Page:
The Victorian era in England is often associated with oppressive social mores that impacted all classes. During this period, which stretched from the crowning of Queen Victoria in 1837 to her death in 1901, personal and social life was governed by rigid and complex rules for behavior. Though men and women shared some of the same responsibilities during the era, Victorian customs and laws still enforced male dominance and female dependency.

Lower Wages for Women

At the beginning of the Victorian era, most English households mirrored the royal family -- who had nine children -- in numbers. As families grew, so did the need for additional sources of income. Although males in the family held the title of "breadwinners," and their income was regarded as more important, many women also worked to supplement their families. In the mid-1800s, women began working in mills and factories alongside men. Textile factories hired many women -- as did the metal and brewing industries. As more women entered jobs traditionally held by men for smaller wages, employers used them to undercut male employment and reduce overall wages.

Family Planning and Reproductive Health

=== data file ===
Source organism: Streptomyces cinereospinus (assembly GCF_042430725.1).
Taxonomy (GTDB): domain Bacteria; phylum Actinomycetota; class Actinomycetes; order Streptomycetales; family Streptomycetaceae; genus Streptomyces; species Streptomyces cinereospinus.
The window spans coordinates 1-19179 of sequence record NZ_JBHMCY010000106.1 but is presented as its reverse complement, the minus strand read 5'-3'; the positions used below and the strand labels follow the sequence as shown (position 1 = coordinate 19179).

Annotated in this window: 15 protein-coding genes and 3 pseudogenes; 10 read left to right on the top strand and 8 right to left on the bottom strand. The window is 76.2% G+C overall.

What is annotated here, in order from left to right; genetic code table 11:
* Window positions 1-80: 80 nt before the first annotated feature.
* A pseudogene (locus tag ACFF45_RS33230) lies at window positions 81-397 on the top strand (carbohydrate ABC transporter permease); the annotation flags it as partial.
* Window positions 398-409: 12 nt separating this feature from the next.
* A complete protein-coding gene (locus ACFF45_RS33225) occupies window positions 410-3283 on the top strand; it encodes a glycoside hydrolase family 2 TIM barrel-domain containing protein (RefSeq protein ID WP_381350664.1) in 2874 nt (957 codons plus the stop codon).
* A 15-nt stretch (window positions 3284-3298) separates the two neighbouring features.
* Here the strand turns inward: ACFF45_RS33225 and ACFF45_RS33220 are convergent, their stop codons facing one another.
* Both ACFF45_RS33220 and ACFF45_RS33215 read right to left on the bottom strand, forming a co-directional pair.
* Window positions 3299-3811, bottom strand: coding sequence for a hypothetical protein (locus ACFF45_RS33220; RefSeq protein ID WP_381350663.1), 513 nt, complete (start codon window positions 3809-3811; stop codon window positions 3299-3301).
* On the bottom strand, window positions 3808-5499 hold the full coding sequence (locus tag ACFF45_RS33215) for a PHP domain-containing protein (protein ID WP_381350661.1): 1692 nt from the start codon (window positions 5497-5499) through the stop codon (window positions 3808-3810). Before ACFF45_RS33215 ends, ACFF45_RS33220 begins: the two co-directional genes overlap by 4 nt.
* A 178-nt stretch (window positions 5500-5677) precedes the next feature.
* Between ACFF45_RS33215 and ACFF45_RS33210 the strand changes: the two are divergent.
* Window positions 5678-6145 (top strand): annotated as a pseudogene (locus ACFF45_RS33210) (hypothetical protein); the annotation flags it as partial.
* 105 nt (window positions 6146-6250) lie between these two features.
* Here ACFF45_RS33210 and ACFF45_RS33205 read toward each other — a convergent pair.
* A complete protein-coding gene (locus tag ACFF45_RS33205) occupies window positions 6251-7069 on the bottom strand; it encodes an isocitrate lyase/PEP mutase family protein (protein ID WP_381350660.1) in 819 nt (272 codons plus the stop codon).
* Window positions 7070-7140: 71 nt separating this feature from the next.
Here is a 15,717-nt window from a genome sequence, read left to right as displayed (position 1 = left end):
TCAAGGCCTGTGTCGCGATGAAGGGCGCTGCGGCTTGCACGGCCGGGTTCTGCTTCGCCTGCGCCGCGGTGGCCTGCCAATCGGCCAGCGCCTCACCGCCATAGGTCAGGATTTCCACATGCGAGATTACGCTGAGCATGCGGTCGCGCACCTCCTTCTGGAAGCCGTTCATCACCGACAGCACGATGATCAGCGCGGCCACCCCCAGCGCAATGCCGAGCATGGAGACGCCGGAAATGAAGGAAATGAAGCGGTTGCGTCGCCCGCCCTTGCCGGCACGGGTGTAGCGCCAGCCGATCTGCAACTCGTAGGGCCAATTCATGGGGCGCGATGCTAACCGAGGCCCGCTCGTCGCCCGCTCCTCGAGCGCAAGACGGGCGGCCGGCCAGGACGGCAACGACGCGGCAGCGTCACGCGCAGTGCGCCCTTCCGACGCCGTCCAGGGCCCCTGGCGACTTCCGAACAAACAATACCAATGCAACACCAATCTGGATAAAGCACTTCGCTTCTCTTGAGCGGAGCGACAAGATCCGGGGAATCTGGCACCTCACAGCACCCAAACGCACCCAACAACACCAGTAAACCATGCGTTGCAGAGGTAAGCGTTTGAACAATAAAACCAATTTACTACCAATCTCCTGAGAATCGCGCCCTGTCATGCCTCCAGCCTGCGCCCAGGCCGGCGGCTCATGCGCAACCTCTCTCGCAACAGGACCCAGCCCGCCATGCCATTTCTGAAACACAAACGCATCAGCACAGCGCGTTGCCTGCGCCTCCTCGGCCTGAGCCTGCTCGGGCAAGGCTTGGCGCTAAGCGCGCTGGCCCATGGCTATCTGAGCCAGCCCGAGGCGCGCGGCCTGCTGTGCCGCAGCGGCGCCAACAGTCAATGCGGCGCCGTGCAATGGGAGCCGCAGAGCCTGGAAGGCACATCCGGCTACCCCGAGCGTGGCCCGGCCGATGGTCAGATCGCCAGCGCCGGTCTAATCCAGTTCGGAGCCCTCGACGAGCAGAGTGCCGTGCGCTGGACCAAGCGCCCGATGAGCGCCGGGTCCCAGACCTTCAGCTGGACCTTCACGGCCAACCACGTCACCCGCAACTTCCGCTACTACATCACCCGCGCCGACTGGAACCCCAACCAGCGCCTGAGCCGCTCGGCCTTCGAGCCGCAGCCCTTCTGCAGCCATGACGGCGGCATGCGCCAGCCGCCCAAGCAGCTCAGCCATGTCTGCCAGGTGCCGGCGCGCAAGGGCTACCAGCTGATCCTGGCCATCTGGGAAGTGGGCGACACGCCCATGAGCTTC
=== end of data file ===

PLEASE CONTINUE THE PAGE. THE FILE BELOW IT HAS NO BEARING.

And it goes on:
There were many developments in health care and public sanitation during the Victorian era. Though most were gender-neutral, topics surrounding reproductive health were exceptions. As partnerships outside of marriage were deemed deviant, the need for birth control was minimized. Still, consumer interest in birth control products and devices rose substantially. The introduction of the diaphragm and commercial chemical suppositories in the mid-1800s directly contributed to the steady decline of birth rates after the 1870s.

"Decadent" Women and Virginal Brides

In the mid-1800s, Britain was racked by panic over prostitution. Between 1864 and 1869, Parliament passed the Contagious Diseases Acts to "shield" the population from prostitution. The acts allowed for the arrest and forced physical examination of women suspected of prostitution and the incarceration of women infected with venereal diseases. Working-class women, many of whom were not connected to prostitution, were labeled as "decadent" whore figures while men seeking prostitutes were given a pass. Men were not held responsible for their sexual dalliances until the end of the century, when stories spread about virginal brides being infected with sexually transmitted diseases from their husbands.

Gender Segregation in Education

By the 1860s, girls in England were able to attend some universities. Higher education was gradually provided in segregated institutions at Oxford and Cambridge. In 1878, women were allowed to attend London University. Still, as more schools opened to women, studies remained gender specific. English literature was considered appropriate for women while Latin was offered to men. Boys continued to progress to higher levels of education -- perpetuating inequalities in the workforce.